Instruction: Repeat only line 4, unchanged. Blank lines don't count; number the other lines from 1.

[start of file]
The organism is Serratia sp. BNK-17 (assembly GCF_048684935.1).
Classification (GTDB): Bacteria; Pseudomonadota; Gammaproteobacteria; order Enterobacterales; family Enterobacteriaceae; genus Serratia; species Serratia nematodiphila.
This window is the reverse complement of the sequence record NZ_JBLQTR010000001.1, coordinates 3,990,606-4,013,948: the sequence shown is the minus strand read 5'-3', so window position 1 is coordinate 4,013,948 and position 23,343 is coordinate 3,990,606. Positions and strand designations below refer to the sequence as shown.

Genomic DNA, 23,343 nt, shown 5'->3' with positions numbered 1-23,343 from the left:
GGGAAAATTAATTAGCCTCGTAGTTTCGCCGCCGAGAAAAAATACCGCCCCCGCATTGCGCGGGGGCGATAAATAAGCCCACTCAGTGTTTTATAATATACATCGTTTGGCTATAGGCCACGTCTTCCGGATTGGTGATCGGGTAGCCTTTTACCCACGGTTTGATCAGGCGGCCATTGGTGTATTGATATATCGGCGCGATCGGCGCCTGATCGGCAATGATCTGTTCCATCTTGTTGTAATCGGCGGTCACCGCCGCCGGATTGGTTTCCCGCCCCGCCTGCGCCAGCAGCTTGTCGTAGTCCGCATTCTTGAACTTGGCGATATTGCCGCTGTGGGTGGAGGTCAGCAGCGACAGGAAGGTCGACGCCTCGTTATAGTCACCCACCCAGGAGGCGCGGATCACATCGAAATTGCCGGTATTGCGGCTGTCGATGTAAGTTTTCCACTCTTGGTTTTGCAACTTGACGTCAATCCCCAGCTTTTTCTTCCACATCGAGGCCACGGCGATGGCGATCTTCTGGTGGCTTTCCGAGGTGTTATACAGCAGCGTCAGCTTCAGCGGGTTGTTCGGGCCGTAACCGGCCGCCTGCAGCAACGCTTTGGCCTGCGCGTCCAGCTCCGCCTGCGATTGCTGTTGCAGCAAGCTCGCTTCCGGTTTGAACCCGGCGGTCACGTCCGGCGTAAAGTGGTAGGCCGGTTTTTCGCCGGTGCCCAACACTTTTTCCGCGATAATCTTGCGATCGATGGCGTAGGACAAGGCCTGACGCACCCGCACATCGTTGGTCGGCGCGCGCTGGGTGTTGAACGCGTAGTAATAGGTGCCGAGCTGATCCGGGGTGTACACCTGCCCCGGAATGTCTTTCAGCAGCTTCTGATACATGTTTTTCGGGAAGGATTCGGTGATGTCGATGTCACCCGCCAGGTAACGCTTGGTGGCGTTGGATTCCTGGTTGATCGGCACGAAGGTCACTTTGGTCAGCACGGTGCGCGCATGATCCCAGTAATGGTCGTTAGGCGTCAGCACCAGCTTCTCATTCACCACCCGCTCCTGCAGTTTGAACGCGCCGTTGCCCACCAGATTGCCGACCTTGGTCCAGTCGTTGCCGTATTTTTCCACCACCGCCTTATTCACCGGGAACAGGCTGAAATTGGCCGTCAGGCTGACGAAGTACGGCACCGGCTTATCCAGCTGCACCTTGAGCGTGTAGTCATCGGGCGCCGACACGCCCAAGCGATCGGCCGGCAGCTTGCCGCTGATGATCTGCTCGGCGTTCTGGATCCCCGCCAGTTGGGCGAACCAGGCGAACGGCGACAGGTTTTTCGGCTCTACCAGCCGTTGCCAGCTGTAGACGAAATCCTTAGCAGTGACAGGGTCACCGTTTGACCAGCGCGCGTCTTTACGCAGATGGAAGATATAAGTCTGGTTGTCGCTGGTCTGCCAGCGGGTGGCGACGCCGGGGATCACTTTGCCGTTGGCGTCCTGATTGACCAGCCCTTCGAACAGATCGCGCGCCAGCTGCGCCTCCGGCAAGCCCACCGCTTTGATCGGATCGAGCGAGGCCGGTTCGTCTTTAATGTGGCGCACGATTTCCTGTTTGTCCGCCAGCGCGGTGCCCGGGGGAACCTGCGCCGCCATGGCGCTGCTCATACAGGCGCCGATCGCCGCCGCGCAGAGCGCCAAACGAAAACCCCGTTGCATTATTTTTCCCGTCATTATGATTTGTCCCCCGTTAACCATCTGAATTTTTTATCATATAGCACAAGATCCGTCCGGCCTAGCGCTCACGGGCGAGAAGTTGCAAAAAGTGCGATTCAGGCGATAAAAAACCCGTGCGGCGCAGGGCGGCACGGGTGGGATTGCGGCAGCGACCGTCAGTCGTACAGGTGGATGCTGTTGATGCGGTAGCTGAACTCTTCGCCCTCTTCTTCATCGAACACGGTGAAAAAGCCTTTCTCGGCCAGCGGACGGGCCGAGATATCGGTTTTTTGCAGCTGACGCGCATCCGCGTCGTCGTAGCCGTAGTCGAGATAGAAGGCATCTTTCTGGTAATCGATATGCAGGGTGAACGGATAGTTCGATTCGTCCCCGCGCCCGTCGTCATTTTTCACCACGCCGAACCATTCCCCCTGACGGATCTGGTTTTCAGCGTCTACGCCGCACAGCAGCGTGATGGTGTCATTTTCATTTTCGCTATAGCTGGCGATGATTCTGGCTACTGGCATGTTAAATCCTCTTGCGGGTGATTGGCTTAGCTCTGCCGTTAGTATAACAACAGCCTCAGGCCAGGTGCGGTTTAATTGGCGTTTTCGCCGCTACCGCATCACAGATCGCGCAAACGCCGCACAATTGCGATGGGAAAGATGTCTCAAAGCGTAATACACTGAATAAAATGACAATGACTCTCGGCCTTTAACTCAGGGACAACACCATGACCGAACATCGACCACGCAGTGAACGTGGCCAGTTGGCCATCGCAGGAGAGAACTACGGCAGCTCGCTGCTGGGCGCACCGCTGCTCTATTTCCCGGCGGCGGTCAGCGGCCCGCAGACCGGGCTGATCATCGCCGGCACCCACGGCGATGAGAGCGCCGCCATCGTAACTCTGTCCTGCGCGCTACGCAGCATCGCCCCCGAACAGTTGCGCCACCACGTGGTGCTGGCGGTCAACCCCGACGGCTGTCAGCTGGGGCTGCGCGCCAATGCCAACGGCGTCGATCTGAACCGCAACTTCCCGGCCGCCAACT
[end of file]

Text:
Genomic DNA, 23,343 nt, shown 5'->3' with positions numbered 1-23,343 from the left: